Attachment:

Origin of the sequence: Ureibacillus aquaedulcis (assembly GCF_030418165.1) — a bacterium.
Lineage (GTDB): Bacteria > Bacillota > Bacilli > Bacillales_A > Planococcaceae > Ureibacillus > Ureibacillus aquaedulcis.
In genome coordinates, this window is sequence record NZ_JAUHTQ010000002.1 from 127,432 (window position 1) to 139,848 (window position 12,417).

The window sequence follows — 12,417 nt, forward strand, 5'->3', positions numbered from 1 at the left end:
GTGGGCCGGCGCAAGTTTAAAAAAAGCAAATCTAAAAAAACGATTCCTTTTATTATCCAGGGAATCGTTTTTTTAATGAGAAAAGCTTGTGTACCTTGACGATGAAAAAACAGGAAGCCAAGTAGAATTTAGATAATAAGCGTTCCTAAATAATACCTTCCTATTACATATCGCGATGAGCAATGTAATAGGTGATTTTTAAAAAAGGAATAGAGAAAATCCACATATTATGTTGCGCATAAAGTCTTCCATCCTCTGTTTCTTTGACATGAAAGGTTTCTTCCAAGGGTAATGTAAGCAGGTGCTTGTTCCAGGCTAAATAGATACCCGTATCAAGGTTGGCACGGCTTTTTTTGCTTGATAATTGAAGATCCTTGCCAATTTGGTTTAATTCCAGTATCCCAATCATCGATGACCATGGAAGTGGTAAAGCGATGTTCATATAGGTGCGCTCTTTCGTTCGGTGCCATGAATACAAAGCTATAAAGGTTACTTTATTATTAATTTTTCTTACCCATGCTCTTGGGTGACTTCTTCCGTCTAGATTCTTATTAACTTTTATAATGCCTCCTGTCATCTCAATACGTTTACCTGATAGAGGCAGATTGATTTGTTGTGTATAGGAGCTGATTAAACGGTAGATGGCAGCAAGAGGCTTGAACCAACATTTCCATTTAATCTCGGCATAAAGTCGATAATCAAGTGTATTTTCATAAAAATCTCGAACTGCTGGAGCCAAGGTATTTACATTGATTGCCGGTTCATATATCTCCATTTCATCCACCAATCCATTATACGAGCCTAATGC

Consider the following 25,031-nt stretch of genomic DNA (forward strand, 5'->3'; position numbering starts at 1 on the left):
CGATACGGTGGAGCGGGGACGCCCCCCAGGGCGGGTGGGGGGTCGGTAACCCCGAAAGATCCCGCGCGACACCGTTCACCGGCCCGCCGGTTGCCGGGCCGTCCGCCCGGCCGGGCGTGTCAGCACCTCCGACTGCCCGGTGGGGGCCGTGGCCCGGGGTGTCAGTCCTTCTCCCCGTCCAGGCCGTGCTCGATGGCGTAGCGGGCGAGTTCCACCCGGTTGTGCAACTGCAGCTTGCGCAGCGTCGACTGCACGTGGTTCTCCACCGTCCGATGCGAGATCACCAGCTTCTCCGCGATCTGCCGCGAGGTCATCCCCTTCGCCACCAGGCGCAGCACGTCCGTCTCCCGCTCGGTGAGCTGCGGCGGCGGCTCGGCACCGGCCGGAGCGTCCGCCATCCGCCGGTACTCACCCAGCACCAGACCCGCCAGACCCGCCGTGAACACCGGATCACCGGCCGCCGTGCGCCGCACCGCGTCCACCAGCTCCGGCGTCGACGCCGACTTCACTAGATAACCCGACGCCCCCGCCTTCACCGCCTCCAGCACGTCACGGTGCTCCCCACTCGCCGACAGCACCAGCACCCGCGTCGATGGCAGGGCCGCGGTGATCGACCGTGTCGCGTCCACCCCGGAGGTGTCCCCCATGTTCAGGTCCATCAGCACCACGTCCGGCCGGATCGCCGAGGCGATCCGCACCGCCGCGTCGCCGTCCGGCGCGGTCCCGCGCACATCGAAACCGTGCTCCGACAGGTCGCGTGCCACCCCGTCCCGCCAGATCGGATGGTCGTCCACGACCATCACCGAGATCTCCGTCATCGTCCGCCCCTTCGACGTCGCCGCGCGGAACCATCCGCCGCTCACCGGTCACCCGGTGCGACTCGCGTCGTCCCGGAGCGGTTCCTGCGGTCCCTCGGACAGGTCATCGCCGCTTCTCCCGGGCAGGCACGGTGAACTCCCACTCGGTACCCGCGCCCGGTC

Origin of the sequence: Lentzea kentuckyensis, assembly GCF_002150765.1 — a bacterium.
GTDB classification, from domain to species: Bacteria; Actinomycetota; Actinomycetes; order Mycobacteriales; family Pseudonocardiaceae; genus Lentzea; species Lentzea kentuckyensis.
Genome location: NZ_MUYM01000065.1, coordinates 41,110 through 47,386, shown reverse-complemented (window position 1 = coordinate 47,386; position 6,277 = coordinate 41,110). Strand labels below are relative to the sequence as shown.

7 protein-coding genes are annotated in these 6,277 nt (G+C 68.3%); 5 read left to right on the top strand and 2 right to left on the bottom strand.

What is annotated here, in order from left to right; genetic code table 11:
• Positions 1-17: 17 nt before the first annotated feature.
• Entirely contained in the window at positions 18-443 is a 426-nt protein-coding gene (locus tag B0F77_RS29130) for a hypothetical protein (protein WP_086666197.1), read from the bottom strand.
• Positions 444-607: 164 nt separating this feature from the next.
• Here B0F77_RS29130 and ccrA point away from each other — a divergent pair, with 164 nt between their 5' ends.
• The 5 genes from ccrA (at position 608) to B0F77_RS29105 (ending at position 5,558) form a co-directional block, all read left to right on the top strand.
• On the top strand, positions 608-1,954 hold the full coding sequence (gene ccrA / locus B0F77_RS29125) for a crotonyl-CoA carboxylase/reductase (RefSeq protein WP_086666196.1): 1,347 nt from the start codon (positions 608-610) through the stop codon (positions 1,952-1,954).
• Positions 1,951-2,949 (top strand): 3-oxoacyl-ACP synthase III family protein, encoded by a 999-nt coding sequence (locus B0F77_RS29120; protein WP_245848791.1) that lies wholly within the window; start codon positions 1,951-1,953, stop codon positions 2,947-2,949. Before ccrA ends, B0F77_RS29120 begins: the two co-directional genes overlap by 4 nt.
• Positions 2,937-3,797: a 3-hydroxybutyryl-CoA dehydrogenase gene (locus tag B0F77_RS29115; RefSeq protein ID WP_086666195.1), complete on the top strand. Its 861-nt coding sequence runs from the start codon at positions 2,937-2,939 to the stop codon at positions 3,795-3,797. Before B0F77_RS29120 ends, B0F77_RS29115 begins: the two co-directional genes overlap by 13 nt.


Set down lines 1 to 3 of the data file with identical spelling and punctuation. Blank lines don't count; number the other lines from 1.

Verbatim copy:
Origin of the sequence: Ureibacillus aquaedulcis (assembly GCF_030418165.1) — a bacterium.
Lineage (GTDB): Bacteria > Bacillota > Bacilli > Bacillales_A > Planococcaceae > Ureibacillus > Ureibacillus aquaedulcis.
In genome coordinates, this window is sequence record NZ_JAUHTQ010000002.1 from 127,432 (window position 1) to 139,848 (window position 12,417).